It was late Sunday evening, Feb. 23, when Nashat Bibawi was awakened by a pounding on the door of the apartment he shared with his father and two brothers-in-law in Benghazi, Libya. When his father, Talaat Sedeek Bibawi, opened the door, three men dressed in military-style fatigues and carrying automatic weapons burst into the room.
In Libya, armed gangs and lawlessness have become increasingly common in the two years since the removal of Muammar Gaddafi. The interim government has not been able to implement a stable political solution, nor has it been able to control the Islamic militant groups that have been active throughout the country.
"Libya, in particular, is now a failing nation with a very weak government and the jihadist gangs in control of the street," Hal Meawad, spokesman for Coptic Solidarity, told International Christian Concern (ICC).
There are multiple groups active in the country, but those operating under the label Ansar al-Sharia (Partisans of Islamic Law) have been implicated in a number of the most brutal attacks targeting both Christians and Westerners living in the country.
Vanished in the Night
There were three gunmen from Ansar al-Sharia now standing inside the second-floor apartment where Nashat was living with his father, Talaat, and brothers-in-law, Nadhi and Hani.
The four were living in a building occupied by some 200 Egyptian workers, mostly from Upper Egypt, who had taken jobs in the Libyan construction industry to send money home to their families. Of those 200, about 25 were Christians from a village in the Sohag province, and the majority of the others were Muslim, Nashat told ICC.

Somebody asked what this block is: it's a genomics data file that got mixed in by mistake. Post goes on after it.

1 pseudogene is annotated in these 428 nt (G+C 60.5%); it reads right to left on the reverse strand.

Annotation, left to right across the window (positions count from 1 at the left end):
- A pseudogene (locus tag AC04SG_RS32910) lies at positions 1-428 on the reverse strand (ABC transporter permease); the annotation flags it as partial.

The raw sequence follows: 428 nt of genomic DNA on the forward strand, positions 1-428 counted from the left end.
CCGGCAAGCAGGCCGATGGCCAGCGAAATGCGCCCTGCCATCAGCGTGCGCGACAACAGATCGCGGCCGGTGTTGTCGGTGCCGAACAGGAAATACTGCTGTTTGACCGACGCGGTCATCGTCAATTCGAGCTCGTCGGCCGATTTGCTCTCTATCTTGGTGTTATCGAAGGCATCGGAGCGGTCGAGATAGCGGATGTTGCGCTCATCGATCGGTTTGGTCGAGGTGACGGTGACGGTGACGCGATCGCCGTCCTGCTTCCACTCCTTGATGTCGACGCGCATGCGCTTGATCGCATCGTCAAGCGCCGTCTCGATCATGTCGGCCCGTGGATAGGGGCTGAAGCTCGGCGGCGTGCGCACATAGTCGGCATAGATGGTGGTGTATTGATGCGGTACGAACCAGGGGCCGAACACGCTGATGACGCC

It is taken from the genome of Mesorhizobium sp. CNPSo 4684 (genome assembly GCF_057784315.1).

"They asked us if we were Christians," Nashat said. "We told them, 'Yes, we are Christians.'"
They checked the men's wrists, looking for the tattoo of the cross, common for most Coptic Christians. Then they proceeded to search the apartment, taking the men's cellphones, passports and whatever money they found.
They then forced the men out of the apartment and into the street.
"Outside the building, we found another five gunmen holding four Christian workers—they were our relatives who were living in a first-floor apartment—and two Jeeps waiting for us," Nashat recounted.
The events of the next few moments would spare Nashat's life, but this was also the last time he would see his father alive.
As the gunmen were beginning to load the eight men into the waiting Jeeps, a Libyan citizen who lives near the building came over and began to ask the Ansar al-Sharia gunmen why they were taking these Egyptians away.
The gunmen beat the man to convince him to leave without asking any more questions. In the midst of the commotion, Nashat saw an opening.
"I rushed back into the building and went to the roof and hid there," he told ICC. "I heard them enter the building looking for me, but they couldn't find me."
After a few minutes of searching, they loaded the seven, including Nashat's father and two brothers-in-law, into the car and drove off.
Shaken up and fearing the gunmen might return, the remaining Christians left and spent the reminder of the night in another building.
On Monday morning, the news came out that the bodies of seven men had been discovered on a deserted beach outside the city. The men had been bound and shot in the head or chest, Nashat told ICC.